Chicago Cubs: How does the Cubs starting rotation stack up?

(Photo by Dilip Vishwanat/Getty Images)
(Photo by Dilip Vishwanat/Getty Images) /
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Chicago Cubs
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Chicago Cubs: Breaking down the middle of the rotation

This is where seasons are made or broken.  For a team to reach the postseason those 2-3 spot guys have to step up and pitch like aces or close to that level.  A collapse in one in one of these key spots (see Yu Darvish last season) and a team can find itself in a lot of trouble.

The Cubs could boast the best middle of the order in all of baseball in 2019.  Kyle Hendricks fills the two spot in the rotation.  Most thought that 2018 would be the year Hendricks broke out.  Instead, he struggled in the first half giving up a whopping 17 home runs and 31 walks over 110 1/3 innings while compiling a 3.94 ERA.   He rebounded in the second half, allowing just five long balls and 13 walks over 88 2/3 innings with a 2.84 ERA.

The third spot is where you’d expect to find Yu Darvish in the Cubs rotation.  But after last season unless Darvish has a spectacular spring,  I see this spot going to Cole Hamels.  The big question is whether or not Hamels can be the pitcher he was at the end of 2018.  If so, that $20 million option will seem like a bargain. In the 12 games after coming to the North Side, Hamels pitched like a man possessed posting a 2.36 ERA and a 1.100 WHIP.  Even in his prime, he couldn’t keep going like that all year, but at age 35 if we get something close to 2015 or 2016 Hamels it could make this middle of rotation the best in baseball.

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The Cardinals’ Michael Wacha and Carlos Martinez will push the Cubs’ middle order guys and they certainly have talent and experience to do it.  The biggest issue is Martinez’s control.  Last year he gave up 60 walks to 117 Ks, leading to a 1.348 WHIP.  Even so, gave up just five homers all season and he compiled a 3.11 ERA and 125 ERA+ which is striking given the walks.  As for Wacha, it’s not a question of ability but injury.  A nagging oblique strain limited him to just 84 1/3 innings in 2018.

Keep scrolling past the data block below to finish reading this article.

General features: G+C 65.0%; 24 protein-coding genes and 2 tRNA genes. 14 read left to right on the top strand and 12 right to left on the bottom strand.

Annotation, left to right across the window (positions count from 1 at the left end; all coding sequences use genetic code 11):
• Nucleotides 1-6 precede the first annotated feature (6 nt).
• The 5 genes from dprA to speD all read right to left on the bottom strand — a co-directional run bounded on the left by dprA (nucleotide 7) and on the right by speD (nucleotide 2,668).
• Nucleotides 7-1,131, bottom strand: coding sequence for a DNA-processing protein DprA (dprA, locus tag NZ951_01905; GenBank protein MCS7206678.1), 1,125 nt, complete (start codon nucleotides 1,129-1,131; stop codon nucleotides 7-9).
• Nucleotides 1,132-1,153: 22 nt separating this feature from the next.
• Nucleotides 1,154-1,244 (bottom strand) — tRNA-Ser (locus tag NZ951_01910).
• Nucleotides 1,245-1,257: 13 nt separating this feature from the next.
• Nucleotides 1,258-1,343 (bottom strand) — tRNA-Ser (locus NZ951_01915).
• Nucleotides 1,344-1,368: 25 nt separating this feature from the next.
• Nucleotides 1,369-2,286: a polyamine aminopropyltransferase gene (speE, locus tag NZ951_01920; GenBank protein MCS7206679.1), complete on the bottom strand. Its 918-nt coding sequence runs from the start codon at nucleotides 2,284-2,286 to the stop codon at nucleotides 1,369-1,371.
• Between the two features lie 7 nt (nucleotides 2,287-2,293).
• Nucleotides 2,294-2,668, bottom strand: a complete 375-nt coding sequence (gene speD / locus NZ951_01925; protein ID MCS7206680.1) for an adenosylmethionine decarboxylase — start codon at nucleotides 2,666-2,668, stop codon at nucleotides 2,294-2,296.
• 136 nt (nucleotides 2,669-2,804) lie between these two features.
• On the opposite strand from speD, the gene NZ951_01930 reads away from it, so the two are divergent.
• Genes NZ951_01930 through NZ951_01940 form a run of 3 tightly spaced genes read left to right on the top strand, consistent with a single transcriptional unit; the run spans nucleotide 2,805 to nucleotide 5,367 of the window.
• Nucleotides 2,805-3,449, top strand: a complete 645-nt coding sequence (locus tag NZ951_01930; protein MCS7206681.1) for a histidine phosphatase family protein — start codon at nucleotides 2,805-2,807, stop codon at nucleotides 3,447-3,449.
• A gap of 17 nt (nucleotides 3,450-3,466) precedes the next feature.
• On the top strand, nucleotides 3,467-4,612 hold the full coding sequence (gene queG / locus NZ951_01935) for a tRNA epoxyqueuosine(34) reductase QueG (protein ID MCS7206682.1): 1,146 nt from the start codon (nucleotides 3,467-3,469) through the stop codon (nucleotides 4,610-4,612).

The Brewers middle duo is the reason the Brewers need to hit.  Depending on his rehab and spring training the aforementioned Nelson would slot into the middle of the order, along with either of Chase Anderson or Zach Davies.  And though he appeared in only 19 games Brandon Woodruff could also be a surprise in one of these spots. Nonetheless, neither Anderson or Davies come close to the either Cubs or Cardinals duo in the 2-3 spot.  With Wade Miley gone and as yet no additions made to the starting rotation it seems the Brewers are banking on Nelson.

Pirates and Reds.  For the Bucks, I gave Tallion the Opening Day role over Trevor Williams though they have very similar numbers.  So the Pirates start with a very strong spot in the middle of the rotation with either player.  The question is who fills the other spot.  While Ivan Nova would seem most likely, I like Joe Musgrove.  He had better numbers across the board than Nova, though he suffered an abdominal muscle wall injury that required surgery.  This one comes down to whether Musgrove is ready, and if so, who has the better spring training.  As for the Reds, I think newly acquired pitchers Tanner Roark and Alex Wood boost their rotation significantly.  The Reds could be the sleeper rotation of 2019.

Advantage: Cubs. Hendricks and Hamels are just too potent in terms of talent and performance right now compared to the other four NL Central rotations.  And If Darvish returns ready to pitch then the Cubs will essentially have three two-spot pitchers.